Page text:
Is your labor cleared yet? I would think it would be difficult to get a labor certification for something like a web developer, as there are many US citizen web developers out there willing and available to work. If yours hasn't been approved yet, my guess is that you get an audit and they may do a supervised recruitment.
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Posted in I-140 Forum on 22 Oct 2015
Topic: Baccalaureate Degree evidence

Your employer needs to file the I-140 on your behalf, so you don't need to worry about it. Their HR department and law firm will put all of that together. The specifics will vary depending on your job function, for "skilled worker" or "professional with advanced degree" categories you wouldn't need such evidence. For "professionals" category, it would be a letter from the respective professional organization stating the requirement of a baccalaureate degree for admission into the profession. If your not a member of such a specific professional organization, you are in the "skilled worker" category.
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Posted in I-485 Forum on 22 Oct 2015
Topic: Any benefits to stay on TN status after EAD/AP is approved?

I've never had any problems nor been told by any lawyers that I need to leave the day of layoff, and I've had 2-month gaps between jobs. For short visits you don't need a B2 to be in the US. I know many guys I went to college with that were in the US for 4-5 months after they were laid off under their existing TN-1 while they looked for a new job. They had no issues with getting a new TN-1 or subsequently adjusting status at a later time. The only caveat is that once your job is gone, if you cross the border, you surrender your I-94 at the border and will not be able to re-enter under the same TN-1 status, you'd be considered a tourist at that point. So you have to make sure you have no travel plans until you find a new job. Which usually isn't an issue since to qualify for a TN-1 to begin with, you probably have some sort of skills that are high enough in demand that you can get on another contract within a few weeks.

But yes, if you anticipate being out of work for an extended period of time, you should definitely try to file for a B2 like the snowbirds do to avoid scrutiny with your I-485 down the line.
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Posted in I-485 Forum on 22 Oct 2015
Topic: Any benefits to stay on TN status after EAD/AP is approved?

If you were laid off prior to the 180 days, it would depend on how much notice the employer gives on layoff and whether or not they are willing to delay revoking your I-140 until after you cross the 180 days and can use AC21 to port the AOS into another company with similar job title. Some employers will keep your I-140 valid so you can xfer, as the layoff is not your fault and they are usually not out to screw you on your immigration matters. However, if your I-485 were to later get an RFE, you'd be out of luck, because they may ask for an employment verification letter. Since the employer is no longer offering you future employment, they would not be willing or able to provide you with such a letter and the AOS would be denied. If you know for sure they will withdraw your I-140 prior to the 180 day rule, you'd want to, as you pointed out, withdraw your I-485 to vacate the immigrant intent while you look for another job. Once you find one, and get the letter from USCIS stating your I-485 has been revoked, you can travel back to port of entry with that documentation and the new offer letter and get a new TN-1 visa for the new job. Just keep in mind that they do get cranky after a while if you keep renewing TN-1 status. Even though there is technically no limit to the number of extensions, I had problems after trying to extend mine a 3rd time, and they almost denied mine the 4th time. But again, this was back when they were only good for 1yr increments, and its less of an issue now that they grant them for 3 years.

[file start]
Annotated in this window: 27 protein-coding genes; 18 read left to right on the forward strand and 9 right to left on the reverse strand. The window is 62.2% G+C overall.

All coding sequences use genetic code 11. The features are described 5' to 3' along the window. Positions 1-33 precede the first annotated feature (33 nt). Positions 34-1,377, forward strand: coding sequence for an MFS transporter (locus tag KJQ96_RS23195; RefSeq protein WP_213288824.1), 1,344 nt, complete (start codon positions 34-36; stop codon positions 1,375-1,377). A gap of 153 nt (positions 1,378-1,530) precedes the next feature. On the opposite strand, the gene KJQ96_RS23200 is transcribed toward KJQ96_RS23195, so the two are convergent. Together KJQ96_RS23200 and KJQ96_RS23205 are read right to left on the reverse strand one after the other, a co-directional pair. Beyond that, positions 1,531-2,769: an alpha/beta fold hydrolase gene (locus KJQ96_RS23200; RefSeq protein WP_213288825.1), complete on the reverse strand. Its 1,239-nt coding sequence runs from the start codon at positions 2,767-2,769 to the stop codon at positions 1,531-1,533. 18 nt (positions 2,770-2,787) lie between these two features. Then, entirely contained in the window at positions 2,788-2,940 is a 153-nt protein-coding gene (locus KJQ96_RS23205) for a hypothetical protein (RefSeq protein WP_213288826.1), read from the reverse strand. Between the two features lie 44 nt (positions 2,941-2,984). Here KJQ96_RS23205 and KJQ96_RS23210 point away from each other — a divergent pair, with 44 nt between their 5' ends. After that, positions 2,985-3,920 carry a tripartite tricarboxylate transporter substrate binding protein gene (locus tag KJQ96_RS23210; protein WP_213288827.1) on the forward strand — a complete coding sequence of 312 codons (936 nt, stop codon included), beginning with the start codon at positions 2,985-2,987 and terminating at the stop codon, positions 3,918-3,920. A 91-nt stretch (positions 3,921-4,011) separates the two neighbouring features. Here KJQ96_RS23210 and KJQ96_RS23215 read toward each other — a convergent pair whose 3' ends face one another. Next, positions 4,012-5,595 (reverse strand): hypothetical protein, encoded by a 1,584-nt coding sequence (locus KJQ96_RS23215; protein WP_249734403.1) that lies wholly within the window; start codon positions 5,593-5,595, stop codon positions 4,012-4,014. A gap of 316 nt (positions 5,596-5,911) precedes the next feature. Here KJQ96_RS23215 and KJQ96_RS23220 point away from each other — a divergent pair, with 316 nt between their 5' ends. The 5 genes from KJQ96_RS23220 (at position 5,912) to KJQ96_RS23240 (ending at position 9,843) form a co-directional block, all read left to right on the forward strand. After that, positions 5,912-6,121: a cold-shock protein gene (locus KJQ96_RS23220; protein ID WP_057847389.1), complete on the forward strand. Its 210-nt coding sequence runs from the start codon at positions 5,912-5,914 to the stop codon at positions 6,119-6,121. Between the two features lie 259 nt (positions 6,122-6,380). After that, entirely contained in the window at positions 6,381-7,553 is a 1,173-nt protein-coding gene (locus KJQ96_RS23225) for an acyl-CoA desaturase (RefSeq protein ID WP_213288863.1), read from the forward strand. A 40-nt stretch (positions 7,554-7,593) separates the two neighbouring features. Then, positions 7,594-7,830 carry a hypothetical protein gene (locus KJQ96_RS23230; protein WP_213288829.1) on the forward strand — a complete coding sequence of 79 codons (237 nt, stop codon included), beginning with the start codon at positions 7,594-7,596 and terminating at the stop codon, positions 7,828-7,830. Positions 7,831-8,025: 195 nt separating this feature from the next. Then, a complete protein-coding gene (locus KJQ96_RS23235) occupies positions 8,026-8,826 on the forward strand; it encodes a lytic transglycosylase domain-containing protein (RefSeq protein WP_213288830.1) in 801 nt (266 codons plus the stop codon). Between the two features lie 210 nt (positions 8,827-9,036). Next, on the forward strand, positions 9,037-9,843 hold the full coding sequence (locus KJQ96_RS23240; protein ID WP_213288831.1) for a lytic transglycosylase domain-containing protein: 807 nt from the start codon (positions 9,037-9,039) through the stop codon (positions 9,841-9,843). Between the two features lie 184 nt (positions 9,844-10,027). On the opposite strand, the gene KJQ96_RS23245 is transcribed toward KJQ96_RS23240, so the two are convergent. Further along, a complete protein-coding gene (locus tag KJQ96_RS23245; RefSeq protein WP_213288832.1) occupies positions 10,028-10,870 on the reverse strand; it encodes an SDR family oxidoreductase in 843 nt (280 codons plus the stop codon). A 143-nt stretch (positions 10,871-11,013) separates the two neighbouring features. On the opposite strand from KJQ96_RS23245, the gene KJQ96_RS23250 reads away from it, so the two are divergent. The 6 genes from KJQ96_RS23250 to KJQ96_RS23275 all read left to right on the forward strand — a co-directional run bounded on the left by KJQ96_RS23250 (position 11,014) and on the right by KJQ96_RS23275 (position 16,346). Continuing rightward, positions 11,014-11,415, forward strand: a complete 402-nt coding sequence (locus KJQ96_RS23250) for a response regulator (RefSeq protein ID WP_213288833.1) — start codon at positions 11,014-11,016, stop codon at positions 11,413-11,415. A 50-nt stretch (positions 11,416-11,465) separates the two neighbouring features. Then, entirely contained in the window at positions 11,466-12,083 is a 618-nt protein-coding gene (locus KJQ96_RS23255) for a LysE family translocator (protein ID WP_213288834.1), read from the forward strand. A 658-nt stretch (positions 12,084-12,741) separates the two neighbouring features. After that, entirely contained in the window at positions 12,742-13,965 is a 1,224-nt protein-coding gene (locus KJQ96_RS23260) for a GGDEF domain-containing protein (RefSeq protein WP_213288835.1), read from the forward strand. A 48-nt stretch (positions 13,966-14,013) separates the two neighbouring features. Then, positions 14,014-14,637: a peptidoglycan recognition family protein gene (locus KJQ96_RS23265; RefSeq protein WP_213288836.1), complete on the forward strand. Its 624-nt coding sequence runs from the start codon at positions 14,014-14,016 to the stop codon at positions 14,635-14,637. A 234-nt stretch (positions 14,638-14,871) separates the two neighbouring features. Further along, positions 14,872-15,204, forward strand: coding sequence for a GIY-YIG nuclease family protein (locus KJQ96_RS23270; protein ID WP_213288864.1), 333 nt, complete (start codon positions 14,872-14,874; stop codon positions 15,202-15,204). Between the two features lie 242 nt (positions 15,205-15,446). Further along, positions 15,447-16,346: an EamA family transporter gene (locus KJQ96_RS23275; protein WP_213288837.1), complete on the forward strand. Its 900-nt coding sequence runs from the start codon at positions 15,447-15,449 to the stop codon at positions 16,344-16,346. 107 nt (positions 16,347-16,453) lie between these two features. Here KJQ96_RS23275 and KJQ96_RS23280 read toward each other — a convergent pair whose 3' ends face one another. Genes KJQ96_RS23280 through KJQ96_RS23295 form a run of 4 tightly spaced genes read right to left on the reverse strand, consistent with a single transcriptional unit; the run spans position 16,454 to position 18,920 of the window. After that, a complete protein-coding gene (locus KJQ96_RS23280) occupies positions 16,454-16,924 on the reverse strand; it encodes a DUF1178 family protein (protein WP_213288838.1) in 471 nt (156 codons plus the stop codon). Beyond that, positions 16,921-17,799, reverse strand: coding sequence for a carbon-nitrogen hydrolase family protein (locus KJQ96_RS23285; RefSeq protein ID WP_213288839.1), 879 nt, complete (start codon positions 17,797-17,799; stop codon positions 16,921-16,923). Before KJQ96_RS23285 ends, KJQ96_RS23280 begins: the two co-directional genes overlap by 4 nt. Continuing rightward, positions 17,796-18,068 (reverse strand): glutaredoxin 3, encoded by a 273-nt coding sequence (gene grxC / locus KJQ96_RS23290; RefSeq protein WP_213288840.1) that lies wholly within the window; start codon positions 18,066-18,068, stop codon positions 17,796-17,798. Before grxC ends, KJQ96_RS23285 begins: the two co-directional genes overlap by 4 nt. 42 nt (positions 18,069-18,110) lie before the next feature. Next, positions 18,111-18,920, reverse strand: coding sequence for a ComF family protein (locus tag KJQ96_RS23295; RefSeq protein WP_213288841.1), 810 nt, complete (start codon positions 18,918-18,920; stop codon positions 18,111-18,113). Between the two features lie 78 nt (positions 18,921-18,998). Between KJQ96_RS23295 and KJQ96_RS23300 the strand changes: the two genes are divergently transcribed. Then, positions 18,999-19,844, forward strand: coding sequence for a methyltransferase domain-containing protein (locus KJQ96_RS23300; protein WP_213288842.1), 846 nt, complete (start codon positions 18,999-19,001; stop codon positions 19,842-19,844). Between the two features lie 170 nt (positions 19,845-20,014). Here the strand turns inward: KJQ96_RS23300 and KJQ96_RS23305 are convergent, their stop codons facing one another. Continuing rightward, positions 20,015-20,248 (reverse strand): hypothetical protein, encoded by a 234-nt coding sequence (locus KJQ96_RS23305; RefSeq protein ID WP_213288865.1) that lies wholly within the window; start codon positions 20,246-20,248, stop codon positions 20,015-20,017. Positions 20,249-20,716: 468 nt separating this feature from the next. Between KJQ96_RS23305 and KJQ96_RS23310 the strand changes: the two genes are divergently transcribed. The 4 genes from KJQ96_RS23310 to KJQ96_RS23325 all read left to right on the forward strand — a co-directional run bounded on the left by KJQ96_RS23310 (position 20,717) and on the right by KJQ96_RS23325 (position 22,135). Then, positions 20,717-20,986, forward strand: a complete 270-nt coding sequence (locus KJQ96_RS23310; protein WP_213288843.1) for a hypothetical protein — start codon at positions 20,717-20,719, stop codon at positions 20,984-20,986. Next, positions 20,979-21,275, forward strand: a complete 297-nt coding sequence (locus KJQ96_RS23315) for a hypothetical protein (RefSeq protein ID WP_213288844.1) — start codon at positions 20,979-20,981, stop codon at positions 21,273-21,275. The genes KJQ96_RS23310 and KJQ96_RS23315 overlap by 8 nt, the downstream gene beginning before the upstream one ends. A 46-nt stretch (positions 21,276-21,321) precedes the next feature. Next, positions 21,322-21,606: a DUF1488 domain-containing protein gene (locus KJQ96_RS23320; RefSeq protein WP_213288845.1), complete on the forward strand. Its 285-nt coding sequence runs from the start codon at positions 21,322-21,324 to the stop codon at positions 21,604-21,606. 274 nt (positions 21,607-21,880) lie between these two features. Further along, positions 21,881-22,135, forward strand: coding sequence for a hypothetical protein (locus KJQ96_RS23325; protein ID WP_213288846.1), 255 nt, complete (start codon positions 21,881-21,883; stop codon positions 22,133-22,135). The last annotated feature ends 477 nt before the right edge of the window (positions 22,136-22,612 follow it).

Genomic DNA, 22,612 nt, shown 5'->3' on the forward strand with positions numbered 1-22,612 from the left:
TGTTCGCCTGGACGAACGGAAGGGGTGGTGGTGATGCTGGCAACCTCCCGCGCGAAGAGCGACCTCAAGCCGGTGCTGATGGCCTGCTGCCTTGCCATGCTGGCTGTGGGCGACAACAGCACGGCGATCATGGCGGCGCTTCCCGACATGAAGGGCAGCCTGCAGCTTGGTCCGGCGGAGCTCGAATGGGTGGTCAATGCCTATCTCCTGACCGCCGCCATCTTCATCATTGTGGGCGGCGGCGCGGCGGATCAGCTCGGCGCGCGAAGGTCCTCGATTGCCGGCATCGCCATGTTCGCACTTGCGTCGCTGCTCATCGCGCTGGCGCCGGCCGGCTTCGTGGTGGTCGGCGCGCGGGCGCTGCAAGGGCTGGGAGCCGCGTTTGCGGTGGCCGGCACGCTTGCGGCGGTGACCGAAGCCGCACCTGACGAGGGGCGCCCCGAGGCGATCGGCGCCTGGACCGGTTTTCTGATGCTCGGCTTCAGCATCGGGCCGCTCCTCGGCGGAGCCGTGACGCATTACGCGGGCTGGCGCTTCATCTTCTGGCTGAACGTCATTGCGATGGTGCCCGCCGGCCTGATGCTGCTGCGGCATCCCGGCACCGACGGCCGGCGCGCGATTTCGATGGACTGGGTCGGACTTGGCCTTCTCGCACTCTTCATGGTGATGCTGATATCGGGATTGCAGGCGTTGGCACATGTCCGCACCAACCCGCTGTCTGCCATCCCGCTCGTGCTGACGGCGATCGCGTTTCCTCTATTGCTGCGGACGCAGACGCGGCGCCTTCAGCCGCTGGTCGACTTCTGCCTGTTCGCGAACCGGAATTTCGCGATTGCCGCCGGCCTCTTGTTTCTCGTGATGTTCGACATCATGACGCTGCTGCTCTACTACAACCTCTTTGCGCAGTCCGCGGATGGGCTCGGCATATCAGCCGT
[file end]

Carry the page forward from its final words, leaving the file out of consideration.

This is where us Canadians have a lot more flexibility in this arena, as we can be in the country for months at a time without even having a visa. We don't have to worry about gap-related issues like our less-fortunate colleagues from India do. For people from other countries, if they have a gap in employment with no paystubs, their H-1B transfers can get denied, they can be put in removal proceedings, and it causes a lot of issues for their subsequent I-485 filings. Essentially, once they stop getting paid, they are technically out of status and are supposed to leave the country immediately. I have heard of more than one case of their I-485's being denied due to a small (3-4 month) gap in employment from several years prior, even though their subsequent H-1B transfers were approved without issue. That is why most of them are stuck working for body shops, as the consulting companies are willing to "bench" them and keep paying their prevailing wage while they are between clients to keep their H-1B valid. I don't know why they even bother still coming anymore, as many other countries can offer a comparable way of life without having to waste half of their adult lives waiting for residency.